Thursday, 5 January 2012
OK, so Britain's universities earn a lot...
Well, if we didn't know already (and I've been arguing this for years), it's clear given new(ish) figures that Britain's universities are one of the country's key export sectors.
Leave aside improvements in productivity due to 'upsklling'. Leave aside the impact on creative industries or tourism (not inconsiderable). Leave aside even the increased earnings of graduates. Just have a look at Britain's trade accounts.
Universities earned about £8.3bn abroad for the UK last year - a figure that Universities UK (admittedly the sector's pressure group) thinks might about double by 2025.
Where does that put Britain's universities? Well, using 2009/10 figures for physical trade (the last really easily available and reliable, and since which university earnings haven't risen all that quickly) that makes universities the equivalent of the country's sixth biggest export earner - just below engines, but just above aerospace.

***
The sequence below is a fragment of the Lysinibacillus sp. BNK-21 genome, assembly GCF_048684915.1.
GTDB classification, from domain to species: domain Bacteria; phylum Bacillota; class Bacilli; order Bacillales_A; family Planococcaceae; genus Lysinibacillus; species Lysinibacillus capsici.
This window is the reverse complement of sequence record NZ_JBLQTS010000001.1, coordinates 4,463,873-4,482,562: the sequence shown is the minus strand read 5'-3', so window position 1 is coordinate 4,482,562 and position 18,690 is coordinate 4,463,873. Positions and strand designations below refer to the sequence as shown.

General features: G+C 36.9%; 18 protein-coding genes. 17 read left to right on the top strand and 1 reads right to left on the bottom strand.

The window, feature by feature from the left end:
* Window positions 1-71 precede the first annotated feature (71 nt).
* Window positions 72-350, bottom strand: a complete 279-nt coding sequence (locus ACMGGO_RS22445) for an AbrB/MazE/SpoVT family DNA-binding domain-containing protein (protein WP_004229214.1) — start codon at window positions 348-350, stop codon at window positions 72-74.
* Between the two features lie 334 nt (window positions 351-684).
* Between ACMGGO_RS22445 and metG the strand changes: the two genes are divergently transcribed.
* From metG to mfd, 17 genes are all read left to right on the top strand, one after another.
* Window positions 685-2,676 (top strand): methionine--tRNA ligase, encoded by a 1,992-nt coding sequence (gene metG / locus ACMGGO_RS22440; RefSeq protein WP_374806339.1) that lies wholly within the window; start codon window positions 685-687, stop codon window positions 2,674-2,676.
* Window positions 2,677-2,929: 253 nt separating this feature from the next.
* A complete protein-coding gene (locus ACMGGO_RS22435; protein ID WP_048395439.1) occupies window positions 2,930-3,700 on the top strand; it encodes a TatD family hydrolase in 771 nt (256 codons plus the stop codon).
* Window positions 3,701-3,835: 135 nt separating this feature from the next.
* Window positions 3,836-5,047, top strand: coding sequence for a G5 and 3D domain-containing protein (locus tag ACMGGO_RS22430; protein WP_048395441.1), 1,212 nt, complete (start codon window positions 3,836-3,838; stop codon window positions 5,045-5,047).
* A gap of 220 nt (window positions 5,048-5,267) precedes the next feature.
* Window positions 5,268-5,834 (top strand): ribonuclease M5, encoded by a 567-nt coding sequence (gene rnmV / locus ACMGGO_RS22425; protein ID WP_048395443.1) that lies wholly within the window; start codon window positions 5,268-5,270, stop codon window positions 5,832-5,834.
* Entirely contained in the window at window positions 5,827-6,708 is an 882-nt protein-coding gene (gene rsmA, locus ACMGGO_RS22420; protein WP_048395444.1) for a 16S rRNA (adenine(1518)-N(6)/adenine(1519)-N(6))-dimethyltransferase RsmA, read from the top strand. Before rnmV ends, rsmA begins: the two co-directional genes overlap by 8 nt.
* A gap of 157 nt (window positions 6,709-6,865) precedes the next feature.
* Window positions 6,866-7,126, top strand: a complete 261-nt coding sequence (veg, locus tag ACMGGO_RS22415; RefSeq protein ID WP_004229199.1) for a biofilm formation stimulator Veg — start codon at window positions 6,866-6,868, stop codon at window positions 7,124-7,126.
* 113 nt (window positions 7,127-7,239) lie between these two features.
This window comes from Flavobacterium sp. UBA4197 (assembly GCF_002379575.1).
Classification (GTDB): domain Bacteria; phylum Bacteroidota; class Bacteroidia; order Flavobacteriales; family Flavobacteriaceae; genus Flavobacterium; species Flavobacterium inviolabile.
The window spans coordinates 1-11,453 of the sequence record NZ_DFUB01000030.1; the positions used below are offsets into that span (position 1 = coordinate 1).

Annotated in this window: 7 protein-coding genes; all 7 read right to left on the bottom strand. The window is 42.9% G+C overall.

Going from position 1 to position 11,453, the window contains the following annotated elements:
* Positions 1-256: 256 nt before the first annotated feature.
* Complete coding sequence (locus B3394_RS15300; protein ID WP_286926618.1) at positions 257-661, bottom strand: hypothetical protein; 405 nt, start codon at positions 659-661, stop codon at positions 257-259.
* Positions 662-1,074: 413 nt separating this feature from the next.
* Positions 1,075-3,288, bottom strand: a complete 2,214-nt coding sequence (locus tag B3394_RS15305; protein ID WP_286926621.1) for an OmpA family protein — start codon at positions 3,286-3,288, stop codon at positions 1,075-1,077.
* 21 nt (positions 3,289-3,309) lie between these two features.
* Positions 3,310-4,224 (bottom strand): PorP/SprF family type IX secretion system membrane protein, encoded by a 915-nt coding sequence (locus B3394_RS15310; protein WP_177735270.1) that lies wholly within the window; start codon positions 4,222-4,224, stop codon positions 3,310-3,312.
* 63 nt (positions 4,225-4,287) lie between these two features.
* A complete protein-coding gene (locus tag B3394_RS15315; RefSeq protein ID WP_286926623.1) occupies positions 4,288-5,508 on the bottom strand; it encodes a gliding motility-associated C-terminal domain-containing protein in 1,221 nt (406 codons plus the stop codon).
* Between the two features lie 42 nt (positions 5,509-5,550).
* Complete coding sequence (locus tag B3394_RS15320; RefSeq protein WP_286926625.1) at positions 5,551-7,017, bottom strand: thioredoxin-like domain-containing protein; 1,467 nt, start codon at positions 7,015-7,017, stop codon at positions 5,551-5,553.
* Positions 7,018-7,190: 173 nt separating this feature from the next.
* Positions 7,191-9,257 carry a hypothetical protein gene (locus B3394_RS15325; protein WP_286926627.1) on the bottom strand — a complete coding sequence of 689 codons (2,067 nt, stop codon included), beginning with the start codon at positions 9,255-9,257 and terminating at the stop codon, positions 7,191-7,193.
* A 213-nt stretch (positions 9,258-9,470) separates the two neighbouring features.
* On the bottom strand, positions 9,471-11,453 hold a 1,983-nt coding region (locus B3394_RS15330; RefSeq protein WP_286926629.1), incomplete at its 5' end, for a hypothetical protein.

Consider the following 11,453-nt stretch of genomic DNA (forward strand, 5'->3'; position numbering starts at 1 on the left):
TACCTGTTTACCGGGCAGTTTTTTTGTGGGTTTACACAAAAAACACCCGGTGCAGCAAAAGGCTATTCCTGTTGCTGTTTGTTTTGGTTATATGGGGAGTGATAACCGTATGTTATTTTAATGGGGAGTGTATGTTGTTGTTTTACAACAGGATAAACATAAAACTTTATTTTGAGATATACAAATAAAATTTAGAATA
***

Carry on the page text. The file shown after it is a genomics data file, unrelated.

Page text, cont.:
This doesn't match the perhaps £35bn that the City of London brought into the country in 2010 - but it is above 'professional services' (accountancy, insurance, legal advice and so on). And it is a hefty individual slice of the £500m or so that we export overall.
They're earnings, though, that come with a paradox: that the more nakedly one tries to exploit them, and the more desperately UK state and society try to rack up the gains, the cash might dry up. Witness the University of Wales foreign accreditation fiasco. Desperate to earn money? Partnering up with dodgy foreign colleges might not be the best way, as a number of Higher Education Institutions have found to their cost.
The lesson? Universities are important, just in terms of crude overseas earnings. But try to rush change, claw in the cash or run after a quick buck, and you'll pay with reputational damage later. Just ask the London School of Economics (above).